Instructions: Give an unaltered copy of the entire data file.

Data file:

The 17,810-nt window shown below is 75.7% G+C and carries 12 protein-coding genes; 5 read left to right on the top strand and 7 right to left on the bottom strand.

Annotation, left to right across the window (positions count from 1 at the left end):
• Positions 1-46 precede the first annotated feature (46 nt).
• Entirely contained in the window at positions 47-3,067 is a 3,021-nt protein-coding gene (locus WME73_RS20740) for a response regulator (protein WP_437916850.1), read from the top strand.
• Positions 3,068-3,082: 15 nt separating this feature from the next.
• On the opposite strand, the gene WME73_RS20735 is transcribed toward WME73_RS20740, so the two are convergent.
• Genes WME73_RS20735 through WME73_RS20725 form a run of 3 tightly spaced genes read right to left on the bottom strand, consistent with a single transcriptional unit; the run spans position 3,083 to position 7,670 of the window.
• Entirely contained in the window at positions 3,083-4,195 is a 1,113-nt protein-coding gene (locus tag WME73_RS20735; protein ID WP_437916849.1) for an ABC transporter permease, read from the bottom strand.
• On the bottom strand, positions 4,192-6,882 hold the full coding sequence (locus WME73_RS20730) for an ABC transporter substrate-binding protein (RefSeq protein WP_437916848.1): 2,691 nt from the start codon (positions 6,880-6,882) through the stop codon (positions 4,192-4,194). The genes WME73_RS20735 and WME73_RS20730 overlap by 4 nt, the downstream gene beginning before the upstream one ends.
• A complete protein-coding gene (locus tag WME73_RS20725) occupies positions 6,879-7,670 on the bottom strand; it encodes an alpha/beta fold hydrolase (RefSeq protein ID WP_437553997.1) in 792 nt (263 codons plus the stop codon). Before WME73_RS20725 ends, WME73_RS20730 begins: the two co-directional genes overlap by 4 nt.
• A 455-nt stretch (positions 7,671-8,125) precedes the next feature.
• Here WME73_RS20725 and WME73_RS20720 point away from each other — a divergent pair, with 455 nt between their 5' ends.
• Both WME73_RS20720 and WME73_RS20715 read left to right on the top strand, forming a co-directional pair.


The 17,810-nt window shown below is 75.7% G+C and carries 12 protein-coding genes; 5 read left to right on the top strand and 7 right to left on the bottom strand.

Annotation, left to right across the window (positions count from 1 at the left end):
• Positions 1-46 precede the first annotated feature (46 nt).
• Entirely contained in the window at positions 47-3,067 is a 3,021-nt protein-coding gene (locus WME73_RS20740) for a response regulator (protein WP_437916850.1), read from the top strand.
• Positions 3,068-3,082: 15 nt separating this feature from the next.
• On the opposite strand, the gene WME73_RS20735 is transcribed toward WME73_RS20740, so the two are convergent.
• Genes WME73_RS20735 through WME73_RS20725 form a run of 3 tightly spaced genes read right to left on the bottom strand, consistent with a single transcriptional unit; the run spans position 3,083 to position 7,670 of the window.
• Entirely contained in the window at positions 3,083-4,195 is a 1,113-nt protein-coding gene (locus tag WME73_RS20735; protein ID WP_437916849.1) for an ABC transporter permease, read from the bottom strand.
• On the bottom strand, positions 4,192-6,882 hold the full coding sequence (locus WME73_RS20730) for an ABC transporter substrate-binding protein (RefSeq protein WP_437916848.1): 2,691 nt from the start codon (positions 6,880-6,882) through the stop codon (positions 4,192-4,194). The genes WME73_RS20735 and WME73_RS20730 overlap by 4 nt, the downstream gene beginning before the upstream one ends.
• A complete protein-coding gene (locus tag WME73_RS20725) occupies positions 6,879-7,670 on the bottom strand; it encodes an alpha/beta fold hydrolase (RefSeq protein ID WP_437553997.1) in 792 nt (263 codons plus the stop codon). Before WME73_RS20725 ends, WME73_RS20730 begins: the two co-directional genes overlap by 4 nt.
• A 455-nt stretch (positions 7,671-8,125) precedes the next feature.
• Here WME73_RS20725 and WME73_RS20720 point away from each other — a divergent pair, with 455 nt between their 5' ends.
• Both WME73_RS20720 and WME73_RS20715 read left to right on the top strand, forming a co-directional pair.